The trial of 24 activists accused of murder resumes this Friday in Rabat. The activists who are close to the Polisario are charged with the killing, more than two years ago, of 11 members of the Moroccan security forces whose corpses were badly mutilated. The incident dates back to November 8, 2010, when Moroccan police intervened to dismantle a camp set up in Gdeim Izik near Laayoune in the Western Sahara. The camp had been established by angry residents who were claiming jobs and housing and wanted thus to attract attention to their grievances. Authorities kept the camp open to allow the supply of protestors, but activists close to the Algeria-based Polisario Front, which is fighting for the independence of the Western Sahara, started infiltrating the camp. Authorities then decided to dismantle the camp. However, the police agents dispatched to carry out the operation were unarmed. That was a mistake which would cost the life to 11 of these agents, including one from the civil protection department. Most of the victims were slaughtered and horribly mutilated by seasoned activists who were equipped with knives of all kinds and shapes. The opening of the trial on February 1 before the military court in Rabat was marked by the screening of video recordings showing the violent acts and lynching at Gdeim Izik.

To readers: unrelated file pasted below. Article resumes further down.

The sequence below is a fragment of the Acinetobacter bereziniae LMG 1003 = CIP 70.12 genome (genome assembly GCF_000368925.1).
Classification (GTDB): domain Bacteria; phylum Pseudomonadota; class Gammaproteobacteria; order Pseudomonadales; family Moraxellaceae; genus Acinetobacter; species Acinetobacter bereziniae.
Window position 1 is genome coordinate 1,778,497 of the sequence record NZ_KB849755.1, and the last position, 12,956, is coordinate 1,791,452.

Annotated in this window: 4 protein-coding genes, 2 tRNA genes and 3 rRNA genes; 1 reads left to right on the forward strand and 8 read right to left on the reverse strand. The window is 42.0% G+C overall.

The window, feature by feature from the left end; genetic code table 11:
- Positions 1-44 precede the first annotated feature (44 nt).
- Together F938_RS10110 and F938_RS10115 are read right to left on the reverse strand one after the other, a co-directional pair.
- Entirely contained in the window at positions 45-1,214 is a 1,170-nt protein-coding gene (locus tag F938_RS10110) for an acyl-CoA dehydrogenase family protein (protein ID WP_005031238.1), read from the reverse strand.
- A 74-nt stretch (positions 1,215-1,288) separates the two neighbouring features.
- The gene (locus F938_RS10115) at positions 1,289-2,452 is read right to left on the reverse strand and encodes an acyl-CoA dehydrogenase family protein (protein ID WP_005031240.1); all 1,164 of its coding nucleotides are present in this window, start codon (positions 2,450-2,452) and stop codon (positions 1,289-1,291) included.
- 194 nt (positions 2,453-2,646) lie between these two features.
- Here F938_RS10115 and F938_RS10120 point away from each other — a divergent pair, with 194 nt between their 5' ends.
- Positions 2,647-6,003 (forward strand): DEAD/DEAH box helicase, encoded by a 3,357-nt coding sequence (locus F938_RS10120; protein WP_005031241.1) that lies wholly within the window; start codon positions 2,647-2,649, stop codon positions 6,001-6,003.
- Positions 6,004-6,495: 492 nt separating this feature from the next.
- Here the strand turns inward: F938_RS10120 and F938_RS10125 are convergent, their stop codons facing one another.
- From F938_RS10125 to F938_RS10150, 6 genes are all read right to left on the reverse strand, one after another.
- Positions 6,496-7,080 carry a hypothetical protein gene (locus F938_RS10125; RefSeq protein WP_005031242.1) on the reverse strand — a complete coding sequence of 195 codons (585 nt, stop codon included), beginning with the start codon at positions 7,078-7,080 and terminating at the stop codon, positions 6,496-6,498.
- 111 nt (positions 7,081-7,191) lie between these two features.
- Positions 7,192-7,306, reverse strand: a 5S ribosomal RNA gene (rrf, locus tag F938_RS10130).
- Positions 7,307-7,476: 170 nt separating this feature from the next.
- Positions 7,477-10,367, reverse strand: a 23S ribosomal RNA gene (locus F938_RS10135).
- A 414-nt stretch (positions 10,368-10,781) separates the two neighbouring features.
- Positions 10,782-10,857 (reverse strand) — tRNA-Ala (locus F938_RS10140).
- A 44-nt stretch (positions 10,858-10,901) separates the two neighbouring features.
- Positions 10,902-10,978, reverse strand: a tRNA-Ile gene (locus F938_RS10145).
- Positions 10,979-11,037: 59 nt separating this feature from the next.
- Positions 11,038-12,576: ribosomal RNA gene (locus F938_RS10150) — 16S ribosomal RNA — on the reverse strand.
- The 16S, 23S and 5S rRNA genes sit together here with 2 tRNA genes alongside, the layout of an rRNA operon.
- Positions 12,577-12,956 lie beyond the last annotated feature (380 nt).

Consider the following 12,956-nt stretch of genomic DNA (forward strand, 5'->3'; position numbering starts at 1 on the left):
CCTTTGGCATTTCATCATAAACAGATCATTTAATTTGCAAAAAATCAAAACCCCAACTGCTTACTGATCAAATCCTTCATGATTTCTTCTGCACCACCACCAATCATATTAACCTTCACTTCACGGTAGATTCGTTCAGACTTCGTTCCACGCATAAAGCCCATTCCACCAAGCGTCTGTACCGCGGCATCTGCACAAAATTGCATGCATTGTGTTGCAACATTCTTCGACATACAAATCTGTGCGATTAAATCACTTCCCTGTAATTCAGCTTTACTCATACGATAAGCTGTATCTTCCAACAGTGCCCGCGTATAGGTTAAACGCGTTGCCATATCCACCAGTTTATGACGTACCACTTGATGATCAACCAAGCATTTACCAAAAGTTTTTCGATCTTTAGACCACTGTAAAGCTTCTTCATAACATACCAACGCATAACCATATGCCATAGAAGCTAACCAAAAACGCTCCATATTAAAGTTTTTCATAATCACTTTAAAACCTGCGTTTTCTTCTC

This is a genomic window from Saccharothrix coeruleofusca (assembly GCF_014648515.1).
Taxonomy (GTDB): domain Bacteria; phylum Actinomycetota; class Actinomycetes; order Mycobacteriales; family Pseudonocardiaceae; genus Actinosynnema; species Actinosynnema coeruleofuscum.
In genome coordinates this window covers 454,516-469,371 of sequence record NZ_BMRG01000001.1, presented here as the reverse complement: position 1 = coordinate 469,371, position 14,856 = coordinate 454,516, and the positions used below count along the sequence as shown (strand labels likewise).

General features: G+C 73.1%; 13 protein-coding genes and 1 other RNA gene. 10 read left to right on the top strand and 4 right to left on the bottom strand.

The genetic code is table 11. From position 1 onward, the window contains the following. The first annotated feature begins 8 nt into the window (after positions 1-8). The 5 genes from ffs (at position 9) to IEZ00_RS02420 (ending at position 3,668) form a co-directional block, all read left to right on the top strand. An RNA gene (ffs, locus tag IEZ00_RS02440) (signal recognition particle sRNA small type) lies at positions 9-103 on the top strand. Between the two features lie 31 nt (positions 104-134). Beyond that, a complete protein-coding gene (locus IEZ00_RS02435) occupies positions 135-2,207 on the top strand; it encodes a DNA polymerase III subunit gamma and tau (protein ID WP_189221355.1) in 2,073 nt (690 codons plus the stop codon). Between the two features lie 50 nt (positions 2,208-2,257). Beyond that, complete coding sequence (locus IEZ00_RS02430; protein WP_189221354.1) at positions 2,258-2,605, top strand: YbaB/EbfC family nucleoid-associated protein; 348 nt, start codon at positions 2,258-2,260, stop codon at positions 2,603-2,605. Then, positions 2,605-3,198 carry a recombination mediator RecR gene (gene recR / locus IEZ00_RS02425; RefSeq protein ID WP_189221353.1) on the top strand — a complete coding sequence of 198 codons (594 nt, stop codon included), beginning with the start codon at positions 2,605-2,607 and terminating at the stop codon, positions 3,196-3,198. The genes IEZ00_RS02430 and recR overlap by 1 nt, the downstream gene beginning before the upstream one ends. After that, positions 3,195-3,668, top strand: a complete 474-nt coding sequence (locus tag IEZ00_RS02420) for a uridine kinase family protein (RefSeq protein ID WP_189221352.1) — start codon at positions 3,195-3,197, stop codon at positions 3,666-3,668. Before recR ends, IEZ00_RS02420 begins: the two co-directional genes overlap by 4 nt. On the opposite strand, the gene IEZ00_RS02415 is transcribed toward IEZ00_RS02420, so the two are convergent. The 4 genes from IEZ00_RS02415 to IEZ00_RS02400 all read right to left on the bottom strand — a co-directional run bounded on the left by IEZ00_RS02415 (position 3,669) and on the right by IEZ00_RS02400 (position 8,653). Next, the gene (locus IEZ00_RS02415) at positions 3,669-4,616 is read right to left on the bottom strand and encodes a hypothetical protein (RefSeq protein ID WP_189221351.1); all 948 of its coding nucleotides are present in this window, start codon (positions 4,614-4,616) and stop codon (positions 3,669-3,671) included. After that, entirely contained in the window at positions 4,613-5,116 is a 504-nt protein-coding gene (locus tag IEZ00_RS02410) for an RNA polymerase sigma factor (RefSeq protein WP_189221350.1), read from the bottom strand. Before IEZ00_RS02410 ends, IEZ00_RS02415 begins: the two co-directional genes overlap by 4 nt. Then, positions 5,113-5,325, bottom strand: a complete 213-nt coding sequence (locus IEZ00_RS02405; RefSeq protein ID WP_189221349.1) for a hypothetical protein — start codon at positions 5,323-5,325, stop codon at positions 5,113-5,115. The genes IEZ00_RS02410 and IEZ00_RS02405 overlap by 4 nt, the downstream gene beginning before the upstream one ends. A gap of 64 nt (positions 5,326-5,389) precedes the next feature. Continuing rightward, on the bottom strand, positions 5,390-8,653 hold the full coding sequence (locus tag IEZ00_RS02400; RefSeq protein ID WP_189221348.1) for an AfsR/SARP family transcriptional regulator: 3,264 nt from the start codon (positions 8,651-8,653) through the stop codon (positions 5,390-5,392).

The victims’ family members and even some international observers attending the trial could not stand the violence of the images. Family members of both victims and defendants were present at the first session of the trial. The victims’ families have demanded that justice be rigorously rendered. According to several lawyers, in view of the seriousness of the charge of murder and mutilation of corpses, most defendants face the death penalty.